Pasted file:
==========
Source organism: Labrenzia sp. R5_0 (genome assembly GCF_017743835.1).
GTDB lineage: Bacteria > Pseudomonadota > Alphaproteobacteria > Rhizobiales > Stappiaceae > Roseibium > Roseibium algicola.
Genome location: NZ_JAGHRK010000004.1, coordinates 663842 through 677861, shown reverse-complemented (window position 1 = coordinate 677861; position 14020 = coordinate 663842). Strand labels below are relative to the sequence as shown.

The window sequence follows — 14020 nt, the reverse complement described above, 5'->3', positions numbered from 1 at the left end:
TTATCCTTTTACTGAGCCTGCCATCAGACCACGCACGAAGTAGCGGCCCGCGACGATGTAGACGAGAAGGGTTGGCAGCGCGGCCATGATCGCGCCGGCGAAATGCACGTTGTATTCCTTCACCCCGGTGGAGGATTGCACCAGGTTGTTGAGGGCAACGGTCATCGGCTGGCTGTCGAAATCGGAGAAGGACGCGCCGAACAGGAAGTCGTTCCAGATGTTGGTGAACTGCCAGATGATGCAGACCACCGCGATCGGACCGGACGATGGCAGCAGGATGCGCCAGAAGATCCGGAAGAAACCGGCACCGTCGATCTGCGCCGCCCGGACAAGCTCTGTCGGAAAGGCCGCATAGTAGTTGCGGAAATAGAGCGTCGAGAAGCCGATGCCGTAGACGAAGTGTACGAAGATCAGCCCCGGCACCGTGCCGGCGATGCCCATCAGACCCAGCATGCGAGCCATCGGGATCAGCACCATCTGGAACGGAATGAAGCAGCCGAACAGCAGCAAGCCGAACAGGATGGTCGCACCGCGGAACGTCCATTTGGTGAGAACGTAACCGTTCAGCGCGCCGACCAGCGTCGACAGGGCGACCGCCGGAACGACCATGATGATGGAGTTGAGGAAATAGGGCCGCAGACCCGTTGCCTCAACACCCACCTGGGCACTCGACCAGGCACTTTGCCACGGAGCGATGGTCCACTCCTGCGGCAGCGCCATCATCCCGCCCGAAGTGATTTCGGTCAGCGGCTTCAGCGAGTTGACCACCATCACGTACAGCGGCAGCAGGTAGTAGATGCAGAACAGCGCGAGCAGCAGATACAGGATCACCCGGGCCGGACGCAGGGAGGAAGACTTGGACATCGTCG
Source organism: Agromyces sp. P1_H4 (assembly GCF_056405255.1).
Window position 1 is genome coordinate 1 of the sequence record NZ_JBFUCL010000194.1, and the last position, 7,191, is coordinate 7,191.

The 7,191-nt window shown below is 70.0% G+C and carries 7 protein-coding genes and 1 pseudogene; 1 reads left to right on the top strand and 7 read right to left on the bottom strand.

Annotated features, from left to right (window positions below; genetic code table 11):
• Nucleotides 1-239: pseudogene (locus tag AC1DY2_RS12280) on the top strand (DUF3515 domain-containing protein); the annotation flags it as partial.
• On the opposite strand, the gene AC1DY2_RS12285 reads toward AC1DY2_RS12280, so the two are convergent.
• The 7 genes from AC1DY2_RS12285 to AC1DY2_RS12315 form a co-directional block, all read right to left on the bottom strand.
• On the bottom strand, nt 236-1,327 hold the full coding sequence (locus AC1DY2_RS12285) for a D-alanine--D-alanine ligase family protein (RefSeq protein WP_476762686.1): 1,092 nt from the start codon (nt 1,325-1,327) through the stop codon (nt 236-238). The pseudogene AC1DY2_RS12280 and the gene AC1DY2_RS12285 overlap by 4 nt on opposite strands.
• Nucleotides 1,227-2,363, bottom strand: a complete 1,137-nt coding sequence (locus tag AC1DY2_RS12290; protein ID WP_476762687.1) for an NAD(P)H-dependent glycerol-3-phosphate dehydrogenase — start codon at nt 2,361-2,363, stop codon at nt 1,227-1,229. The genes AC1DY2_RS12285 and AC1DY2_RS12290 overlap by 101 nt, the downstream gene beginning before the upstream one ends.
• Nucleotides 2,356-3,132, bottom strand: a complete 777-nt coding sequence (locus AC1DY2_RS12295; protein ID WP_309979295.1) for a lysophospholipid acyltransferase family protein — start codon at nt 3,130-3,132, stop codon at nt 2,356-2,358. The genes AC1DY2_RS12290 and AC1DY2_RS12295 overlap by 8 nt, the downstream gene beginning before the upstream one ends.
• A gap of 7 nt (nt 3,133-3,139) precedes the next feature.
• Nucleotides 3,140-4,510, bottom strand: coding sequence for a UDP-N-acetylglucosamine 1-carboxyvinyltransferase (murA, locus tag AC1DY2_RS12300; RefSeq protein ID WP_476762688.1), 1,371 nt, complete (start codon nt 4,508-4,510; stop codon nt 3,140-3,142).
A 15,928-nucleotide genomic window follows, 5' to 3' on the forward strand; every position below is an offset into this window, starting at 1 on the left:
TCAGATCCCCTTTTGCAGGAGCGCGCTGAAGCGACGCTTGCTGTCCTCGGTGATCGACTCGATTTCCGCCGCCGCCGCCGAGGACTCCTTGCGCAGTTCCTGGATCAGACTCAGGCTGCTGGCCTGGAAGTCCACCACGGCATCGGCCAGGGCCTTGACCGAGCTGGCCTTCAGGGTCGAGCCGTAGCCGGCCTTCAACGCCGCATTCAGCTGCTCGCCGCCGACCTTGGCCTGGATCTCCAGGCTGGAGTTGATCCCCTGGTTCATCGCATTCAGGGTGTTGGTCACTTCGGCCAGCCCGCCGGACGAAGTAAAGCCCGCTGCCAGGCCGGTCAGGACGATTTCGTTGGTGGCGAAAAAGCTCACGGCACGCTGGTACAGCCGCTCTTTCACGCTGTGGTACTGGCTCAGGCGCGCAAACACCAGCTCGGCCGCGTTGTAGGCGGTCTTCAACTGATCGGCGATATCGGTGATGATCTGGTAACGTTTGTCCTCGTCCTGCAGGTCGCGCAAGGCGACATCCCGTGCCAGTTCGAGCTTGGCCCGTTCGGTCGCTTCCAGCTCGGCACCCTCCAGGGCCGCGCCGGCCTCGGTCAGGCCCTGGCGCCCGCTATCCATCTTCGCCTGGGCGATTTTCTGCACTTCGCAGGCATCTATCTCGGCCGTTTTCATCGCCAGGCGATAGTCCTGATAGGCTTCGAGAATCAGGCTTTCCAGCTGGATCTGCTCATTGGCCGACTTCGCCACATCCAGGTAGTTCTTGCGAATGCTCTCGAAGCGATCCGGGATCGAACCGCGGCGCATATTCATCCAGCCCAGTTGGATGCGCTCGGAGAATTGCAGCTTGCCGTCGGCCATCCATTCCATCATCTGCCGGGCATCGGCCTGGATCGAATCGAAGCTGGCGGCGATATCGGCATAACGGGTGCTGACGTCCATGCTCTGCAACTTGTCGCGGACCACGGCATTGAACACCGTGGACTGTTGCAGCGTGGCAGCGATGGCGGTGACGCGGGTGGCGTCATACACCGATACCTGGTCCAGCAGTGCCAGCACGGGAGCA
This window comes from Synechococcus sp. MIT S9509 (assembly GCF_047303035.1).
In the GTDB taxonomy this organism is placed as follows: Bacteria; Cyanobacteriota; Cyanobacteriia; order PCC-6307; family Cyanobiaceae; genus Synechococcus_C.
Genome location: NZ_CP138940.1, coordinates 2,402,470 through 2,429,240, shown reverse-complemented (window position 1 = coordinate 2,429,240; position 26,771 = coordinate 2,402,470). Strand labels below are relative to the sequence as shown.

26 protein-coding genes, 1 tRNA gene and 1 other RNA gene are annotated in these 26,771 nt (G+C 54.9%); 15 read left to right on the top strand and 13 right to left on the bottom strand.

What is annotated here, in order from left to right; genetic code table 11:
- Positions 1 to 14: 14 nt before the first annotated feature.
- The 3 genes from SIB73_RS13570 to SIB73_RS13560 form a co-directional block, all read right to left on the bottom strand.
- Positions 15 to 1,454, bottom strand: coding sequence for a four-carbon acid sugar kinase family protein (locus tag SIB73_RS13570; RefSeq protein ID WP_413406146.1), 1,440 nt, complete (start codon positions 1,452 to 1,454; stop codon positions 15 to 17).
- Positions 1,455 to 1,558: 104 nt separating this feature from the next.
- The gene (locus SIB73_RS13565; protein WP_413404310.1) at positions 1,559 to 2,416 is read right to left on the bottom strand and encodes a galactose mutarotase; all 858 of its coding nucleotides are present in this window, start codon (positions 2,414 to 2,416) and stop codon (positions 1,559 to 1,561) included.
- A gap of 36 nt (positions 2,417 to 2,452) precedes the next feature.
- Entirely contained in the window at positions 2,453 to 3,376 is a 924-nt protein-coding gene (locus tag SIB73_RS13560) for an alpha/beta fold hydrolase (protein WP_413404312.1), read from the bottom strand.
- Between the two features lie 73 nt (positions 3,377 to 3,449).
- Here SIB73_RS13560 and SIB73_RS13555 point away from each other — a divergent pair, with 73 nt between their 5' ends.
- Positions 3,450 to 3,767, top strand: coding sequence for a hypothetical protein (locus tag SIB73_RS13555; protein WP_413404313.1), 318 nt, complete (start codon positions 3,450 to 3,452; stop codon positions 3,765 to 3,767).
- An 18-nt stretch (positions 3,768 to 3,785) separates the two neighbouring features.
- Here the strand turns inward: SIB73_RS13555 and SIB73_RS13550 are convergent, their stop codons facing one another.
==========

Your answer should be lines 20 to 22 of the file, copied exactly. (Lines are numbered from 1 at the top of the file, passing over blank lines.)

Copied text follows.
This window comes from Synechococcus sp. MIT S9509 (assembly GCF_047303035.1).
In the GTDB taxonomy this organism is placed as follows: Bacteria; Cyanobacteriota; Cyanobacteriia; order PCC-6307; family Cyanobiaceae; genus Synechococcus_C.
Genome location: NZ_CP138940.1, coordinates 2,402,470 through 2,429,240, shown reverse-complemented (window position 1 = coordinate 2,429,240; position 26,771 = coordinate 2,402,470). Strand labels below are relative to the sequence as shown.